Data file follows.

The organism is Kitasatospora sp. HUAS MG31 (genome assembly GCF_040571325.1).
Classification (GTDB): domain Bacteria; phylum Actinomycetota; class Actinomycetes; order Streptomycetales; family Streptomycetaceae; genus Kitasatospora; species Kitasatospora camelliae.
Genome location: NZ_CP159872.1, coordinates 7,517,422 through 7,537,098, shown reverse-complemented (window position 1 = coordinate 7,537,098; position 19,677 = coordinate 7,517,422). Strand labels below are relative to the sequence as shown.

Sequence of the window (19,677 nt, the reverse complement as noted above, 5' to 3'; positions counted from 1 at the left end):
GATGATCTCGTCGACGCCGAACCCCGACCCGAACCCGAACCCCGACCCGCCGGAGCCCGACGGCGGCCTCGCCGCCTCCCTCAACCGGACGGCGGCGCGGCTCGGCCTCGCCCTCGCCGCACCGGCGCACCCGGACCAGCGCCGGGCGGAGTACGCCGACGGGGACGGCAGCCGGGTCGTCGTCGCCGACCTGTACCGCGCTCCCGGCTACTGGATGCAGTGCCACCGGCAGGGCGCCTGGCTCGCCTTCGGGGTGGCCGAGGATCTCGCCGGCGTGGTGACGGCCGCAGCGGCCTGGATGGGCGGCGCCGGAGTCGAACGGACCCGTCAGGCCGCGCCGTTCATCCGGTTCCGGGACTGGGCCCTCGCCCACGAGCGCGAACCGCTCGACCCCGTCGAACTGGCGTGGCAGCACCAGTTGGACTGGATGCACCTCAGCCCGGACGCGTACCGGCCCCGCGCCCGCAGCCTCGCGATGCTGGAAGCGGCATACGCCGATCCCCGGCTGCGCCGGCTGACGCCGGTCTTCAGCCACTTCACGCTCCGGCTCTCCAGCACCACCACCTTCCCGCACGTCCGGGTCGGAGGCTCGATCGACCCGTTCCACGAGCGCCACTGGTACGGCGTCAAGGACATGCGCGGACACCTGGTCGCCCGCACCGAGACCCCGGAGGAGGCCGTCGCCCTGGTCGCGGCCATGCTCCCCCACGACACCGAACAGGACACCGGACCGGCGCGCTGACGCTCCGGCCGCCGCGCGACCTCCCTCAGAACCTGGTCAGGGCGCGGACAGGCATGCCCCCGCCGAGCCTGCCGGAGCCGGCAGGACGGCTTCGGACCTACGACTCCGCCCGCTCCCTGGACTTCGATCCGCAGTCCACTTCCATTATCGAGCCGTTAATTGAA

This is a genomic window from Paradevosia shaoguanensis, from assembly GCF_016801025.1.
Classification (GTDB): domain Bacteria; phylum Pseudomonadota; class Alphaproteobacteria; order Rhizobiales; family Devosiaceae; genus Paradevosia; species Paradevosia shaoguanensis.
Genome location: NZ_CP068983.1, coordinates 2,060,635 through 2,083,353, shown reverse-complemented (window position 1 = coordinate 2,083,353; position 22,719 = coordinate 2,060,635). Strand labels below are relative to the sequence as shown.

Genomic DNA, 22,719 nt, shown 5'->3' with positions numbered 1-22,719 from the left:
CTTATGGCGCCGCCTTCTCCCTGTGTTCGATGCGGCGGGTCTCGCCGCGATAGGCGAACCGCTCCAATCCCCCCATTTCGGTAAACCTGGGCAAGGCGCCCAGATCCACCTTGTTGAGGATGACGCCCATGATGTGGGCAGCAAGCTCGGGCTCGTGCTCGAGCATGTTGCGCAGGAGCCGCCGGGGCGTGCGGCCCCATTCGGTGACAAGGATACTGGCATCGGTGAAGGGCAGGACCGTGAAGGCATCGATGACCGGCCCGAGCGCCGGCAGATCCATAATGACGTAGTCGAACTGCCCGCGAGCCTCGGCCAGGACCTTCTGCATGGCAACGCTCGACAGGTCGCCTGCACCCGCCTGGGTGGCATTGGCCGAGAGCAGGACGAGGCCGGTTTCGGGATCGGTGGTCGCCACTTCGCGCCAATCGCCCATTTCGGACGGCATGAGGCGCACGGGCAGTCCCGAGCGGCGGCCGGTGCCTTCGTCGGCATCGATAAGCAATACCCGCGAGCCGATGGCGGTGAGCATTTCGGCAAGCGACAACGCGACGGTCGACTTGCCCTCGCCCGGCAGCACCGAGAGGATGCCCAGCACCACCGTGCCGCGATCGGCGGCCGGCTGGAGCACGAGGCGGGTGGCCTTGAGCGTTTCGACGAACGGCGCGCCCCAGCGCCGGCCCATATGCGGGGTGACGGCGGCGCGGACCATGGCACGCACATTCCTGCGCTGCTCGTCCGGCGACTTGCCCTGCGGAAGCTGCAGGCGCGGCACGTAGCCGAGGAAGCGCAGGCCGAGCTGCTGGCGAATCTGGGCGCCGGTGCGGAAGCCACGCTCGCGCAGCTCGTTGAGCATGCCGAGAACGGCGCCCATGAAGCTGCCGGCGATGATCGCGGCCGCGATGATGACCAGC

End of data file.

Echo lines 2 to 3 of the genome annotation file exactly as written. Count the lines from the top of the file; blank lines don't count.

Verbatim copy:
Classification (GTDB): domain Bacteria; phylum Actinomycetota; class Actinomycetes; order Streptomycetales; family Streptomycetaceae; genus Kitasatospora; species Kitasatospora camelliae.
Genome location: NZ_CP159872.1, coordinates 7,517,422 through 7,537,098, shown reverse-complemented (window position 1 = coordinate 7,537,098; position 19,677 = coordinate 7,517,422). Strand labels below are relative to the sequence as shown.